Likewise, do sign letters personally, ideally in blue as a foil to black copy. If you are sending letters out in bulk using digital services then scan in a high-quality jpeg of your signature for a similar effect.

You should also make it easy for the vendor to respond, so don’t overlook to finish with a strong call to action and a clear phone number - ideally associated with you as an individual (“please call me personally on....”)

This is a direct appeal, not a corporate brochure. And it’s certainly not a brag sheet although a few key stats can be powerful. It’s also worth checking that there are more “you/your” references in the letter than “I, me, us” references. Your writing style should be friendly and conversational in tone.

Graphics:

Your copy is considerably more important than your graphics. However, if your graphics look shoddy then your letter will hit the bin before you can say “overpriced”. Your colour scheme, logos and other livery reflect your “corporate personality” and business style. In this context there should be plenty of white space for your actual copy.

Finding Vendors

Of course, you need to know who’s selling in order to approach them and this involves a bit of detective work. There are companies (such as www.TheLeadHub.co.uk mentioned above) who have some very clever automated processes, plus a few manual ones, that do this for you.

Alternatively it could be a full time, albeit tedious, job for an office junior. I often hear about agents on bicycles trying to match portal images with a particular house; or negotiators painstakingly trying to match Google Earth images with floorplan property footprints, then using Streetview to discover the actual street number only to find that what looks like the number 5 is actually number 8; or agents spending vast amounts of money on out of date or otherwise unreliable data!

This is a task that requires a systematic approach conducted on a daily basis. You won’t get it right every time and - even the experts occasionally (<0.1%) mis-discover an address. But the alternative is to do nothing! The key is volume. And if there is not enough volume of properties remaining unsold in your area, then you’ll need a different marketing strategy that uses a shotgun rather than a rifle approach in order to get first crack at people yet to enter the market. (see Part 2 of this paper, due out in the next issue).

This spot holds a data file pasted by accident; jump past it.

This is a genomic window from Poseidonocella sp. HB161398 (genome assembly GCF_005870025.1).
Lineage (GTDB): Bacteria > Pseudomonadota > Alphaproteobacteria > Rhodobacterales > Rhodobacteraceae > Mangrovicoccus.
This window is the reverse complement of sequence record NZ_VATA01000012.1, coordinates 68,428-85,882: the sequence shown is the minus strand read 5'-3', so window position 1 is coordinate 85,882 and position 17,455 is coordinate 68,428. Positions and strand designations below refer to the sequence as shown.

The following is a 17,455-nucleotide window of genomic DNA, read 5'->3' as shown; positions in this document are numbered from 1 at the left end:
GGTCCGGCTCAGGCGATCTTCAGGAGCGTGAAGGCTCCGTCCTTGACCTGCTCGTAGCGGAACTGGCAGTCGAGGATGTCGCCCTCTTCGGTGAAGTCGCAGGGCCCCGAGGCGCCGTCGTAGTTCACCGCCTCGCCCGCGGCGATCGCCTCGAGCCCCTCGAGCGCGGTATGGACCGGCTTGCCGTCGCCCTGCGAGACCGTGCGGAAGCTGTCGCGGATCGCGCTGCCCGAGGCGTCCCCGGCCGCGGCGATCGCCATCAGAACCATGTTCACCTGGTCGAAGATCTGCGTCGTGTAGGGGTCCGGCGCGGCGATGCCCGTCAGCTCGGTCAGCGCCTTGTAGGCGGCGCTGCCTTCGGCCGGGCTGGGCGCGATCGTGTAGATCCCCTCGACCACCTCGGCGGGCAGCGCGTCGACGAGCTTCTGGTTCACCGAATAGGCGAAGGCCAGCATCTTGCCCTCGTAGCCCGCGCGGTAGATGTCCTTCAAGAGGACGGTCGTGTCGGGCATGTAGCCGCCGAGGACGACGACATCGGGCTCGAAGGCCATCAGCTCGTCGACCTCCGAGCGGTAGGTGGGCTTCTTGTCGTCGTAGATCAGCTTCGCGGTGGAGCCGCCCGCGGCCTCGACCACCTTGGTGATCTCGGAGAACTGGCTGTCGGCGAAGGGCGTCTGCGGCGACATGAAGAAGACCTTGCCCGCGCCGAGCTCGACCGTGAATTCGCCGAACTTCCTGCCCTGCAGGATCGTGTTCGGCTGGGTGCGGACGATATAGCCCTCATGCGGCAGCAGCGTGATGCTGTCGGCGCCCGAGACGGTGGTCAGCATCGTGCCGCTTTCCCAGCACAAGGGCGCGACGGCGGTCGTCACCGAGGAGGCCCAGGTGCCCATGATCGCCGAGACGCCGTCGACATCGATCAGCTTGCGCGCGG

You won’t find everything.

Don’t assume that the number of listings that appear in your area in a portal will be the number of addresses you will discover. It could be half that! This is because several of them will be multiple listed and therefore count more than once, others may be under offer by the time you approach them, others will be repossessions, new build/conversions, probate sales, or some will be undiscoverable to due to a back office data entry error on a portal or website.

Dear Homeowner:

GDPR now makes it very difficult to use a homeowner's name, but a letter addressed to "The  Homeowner" is fine. Most people are familiar with this approach and as long as the content is relevant to them, and it’s from their friendly local estate agents, then this is unlikely to adversely affect response. You do, however, need to ensure that the address complies with Royal Mail’s acceptable address formatting (called a PAF code) if it is to be delivered correctly when part of a bulk mailing facility. 

Can you measure it?

This is a really important question, as it is of course important to be able to assign a return on investment to any activity you might conduct, especially one that so directly involves generating new business. However, a certain amount of business intuition is required here as well, as you won’t always know when your prospecting has “worked”. Was it your letter that did the trick, your boards, your office presence, your reputation, a recommendation or a phone call?